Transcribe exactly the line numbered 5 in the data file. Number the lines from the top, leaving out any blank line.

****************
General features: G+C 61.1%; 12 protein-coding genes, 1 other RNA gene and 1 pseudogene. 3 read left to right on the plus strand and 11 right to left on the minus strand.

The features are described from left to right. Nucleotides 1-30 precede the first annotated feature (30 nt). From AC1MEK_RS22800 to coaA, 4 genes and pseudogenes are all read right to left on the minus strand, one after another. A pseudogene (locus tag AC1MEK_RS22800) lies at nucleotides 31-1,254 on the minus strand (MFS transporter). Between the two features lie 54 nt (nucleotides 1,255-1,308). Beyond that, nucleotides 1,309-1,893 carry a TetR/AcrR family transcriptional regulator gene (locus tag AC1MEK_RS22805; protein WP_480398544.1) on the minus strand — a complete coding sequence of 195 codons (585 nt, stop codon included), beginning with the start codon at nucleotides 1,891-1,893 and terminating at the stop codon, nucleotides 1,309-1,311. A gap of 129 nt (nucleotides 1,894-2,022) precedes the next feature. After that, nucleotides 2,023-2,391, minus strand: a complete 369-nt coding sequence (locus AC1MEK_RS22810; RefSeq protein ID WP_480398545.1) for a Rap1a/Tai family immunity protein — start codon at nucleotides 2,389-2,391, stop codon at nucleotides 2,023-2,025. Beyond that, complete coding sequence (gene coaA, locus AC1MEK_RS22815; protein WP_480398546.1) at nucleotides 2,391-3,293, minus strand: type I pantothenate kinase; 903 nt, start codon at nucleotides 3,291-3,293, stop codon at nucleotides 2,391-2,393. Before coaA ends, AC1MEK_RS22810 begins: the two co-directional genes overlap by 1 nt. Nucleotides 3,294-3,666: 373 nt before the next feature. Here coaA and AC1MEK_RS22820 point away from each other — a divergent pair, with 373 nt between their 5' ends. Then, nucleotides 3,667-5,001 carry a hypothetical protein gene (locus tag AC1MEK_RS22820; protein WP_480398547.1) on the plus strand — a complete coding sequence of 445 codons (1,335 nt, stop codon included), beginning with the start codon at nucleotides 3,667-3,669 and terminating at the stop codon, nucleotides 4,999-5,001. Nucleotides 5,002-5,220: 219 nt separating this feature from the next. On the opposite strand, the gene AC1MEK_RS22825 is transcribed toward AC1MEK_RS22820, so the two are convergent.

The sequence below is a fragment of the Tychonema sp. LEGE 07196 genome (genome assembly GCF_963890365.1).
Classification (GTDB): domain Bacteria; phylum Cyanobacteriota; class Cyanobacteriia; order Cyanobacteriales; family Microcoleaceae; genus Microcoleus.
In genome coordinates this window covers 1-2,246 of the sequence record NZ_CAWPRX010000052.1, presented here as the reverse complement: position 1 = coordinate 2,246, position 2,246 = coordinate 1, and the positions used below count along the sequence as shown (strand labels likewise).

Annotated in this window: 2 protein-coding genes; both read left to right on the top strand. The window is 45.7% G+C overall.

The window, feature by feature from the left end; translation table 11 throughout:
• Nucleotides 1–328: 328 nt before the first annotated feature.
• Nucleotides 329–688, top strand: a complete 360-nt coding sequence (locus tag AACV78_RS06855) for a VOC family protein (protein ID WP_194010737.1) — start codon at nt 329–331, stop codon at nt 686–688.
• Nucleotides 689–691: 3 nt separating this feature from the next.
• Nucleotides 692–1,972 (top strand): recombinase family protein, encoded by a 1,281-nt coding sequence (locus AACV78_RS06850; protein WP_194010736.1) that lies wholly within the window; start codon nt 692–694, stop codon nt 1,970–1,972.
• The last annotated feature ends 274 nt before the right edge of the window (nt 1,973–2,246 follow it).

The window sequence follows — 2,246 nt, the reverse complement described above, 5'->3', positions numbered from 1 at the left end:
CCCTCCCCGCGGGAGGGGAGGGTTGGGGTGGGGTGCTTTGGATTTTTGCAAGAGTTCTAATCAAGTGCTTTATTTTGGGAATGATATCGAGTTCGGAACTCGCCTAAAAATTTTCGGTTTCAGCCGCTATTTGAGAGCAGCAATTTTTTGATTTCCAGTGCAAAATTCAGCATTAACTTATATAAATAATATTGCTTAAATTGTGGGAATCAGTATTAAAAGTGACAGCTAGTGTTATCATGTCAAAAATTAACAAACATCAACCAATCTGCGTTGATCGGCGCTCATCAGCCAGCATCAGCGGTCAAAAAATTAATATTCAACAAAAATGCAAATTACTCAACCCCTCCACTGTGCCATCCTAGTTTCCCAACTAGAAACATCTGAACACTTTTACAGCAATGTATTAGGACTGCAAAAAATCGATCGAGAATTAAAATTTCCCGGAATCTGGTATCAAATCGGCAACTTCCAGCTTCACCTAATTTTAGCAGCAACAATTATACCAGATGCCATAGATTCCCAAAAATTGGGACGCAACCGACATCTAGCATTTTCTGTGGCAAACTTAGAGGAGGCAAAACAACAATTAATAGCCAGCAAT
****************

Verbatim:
In genome coordinates this window covers 1-2,246 of the sequence record NZ_CAWPRX010000052.1, presented here as the reverse complement: position 1 = coordinate 2,246, position 2,246 = coordinate 1, and the positions used below count along the sequence as shown (strand labels likewise).